Friday, April 25, 2014

Mona Lisa Smile


We continue to lay down footage for my new reality television show, American Idyll where ten little girls between the ages of four and eight are competing to become the Shirley Temple of the new millennium. Most of the sequences we've been working on have been filmed in my sumptuous home, Chateau Maine, where the girls, along with a bevy of rather frightening stage mothers, have been in residence. We've had our first casualties of the process over the last week, little Zelda, the ocarina player, just couldn't hit the high notes on the end of Glitter and be Gay, our tribute to Liberace, and LaTwanza fell during the ladder tap routine for Stairway to Paradise, badly twisting her ankle. LaTwanza's mother is threatening suit, claiming fourteen feet was much too high above the stage, but Fajer and Hellmann, my lawyers, had everyone sign air tight damage waivers prior to their appearance so it isn't going to go anywhere.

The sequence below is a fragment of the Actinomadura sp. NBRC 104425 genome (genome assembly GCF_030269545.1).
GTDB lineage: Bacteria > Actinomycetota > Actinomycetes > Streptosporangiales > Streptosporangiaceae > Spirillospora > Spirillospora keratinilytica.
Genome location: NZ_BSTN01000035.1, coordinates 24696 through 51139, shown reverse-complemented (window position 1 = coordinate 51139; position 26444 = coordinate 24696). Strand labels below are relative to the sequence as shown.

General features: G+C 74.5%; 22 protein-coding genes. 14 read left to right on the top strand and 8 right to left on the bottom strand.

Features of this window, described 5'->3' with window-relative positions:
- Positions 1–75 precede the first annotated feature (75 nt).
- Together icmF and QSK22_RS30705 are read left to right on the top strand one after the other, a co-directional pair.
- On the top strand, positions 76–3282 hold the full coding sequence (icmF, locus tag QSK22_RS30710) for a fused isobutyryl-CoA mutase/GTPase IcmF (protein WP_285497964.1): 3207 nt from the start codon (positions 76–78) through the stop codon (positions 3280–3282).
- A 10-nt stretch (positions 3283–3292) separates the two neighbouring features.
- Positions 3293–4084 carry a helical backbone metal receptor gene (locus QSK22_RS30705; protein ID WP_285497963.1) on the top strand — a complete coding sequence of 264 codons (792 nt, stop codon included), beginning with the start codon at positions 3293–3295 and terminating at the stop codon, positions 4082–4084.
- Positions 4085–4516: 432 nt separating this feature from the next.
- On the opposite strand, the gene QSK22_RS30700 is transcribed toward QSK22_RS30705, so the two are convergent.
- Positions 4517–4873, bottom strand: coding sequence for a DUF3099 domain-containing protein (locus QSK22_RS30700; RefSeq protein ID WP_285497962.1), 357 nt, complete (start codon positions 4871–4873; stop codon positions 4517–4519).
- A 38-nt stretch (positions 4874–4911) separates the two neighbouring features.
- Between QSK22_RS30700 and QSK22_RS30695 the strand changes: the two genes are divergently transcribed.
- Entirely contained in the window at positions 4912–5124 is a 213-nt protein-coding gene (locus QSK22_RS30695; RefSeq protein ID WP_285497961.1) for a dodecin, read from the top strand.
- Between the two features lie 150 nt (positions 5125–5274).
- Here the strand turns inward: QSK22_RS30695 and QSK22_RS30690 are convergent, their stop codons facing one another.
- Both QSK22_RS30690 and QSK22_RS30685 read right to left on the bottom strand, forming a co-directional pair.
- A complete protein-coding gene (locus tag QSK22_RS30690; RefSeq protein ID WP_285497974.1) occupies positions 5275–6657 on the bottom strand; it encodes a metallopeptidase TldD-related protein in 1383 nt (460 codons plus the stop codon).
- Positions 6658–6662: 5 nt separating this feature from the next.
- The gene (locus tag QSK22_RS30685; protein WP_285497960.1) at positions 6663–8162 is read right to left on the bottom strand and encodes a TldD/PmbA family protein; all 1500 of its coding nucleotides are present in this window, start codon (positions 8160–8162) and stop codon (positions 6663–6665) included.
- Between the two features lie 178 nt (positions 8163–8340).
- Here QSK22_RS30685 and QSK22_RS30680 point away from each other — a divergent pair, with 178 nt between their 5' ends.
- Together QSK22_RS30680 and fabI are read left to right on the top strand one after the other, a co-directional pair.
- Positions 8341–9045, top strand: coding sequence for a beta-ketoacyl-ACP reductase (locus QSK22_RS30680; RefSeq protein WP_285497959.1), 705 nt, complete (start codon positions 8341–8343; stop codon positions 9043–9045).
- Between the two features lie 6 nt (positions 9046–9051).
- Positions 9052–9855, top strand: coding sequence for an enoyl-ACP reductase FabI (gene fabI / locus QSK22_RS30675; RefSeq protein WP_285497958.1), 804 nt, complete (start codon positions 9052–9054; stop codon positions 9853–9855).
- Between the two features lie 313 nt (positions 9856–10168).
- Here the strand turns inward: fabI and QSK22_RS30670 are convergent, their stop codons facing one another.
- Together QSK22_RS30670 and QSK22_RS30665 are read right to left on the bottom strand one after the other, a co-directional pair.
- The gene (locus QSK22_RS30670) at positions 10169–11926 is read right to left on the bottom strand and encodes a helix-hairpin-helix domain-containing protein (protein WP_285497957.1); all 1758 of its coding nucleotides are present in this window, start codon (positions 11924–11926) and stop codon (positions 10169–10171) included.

Yesterday, we loaded everyone up in a large pink greyhound bus and drove them to Las Vegas. If the little darlings are going to be true divas of stage and screen, they will need to dominate the stage like a true Vegas headliner. Joseph, my manager, tried to get us the Mirage now that Siegfried and Roy are on tiger hiatus, but it wasn't available. Neither were many of the other venues I suggested. We've had to settle for the fountains in front of the Bellagio where I'm having my dear friend, Esther Williams, stage a lovely little water ballet for them, based on the torpedoing of the Lusitania. Celine Dion, who's currently appearing just down the street agreed to make a special appearance, rising from the waters on the submarine's periscope singing My Heart Will Go On but strained her neck during the technical rehearsal. We've had to replace her with Lanie Kazan.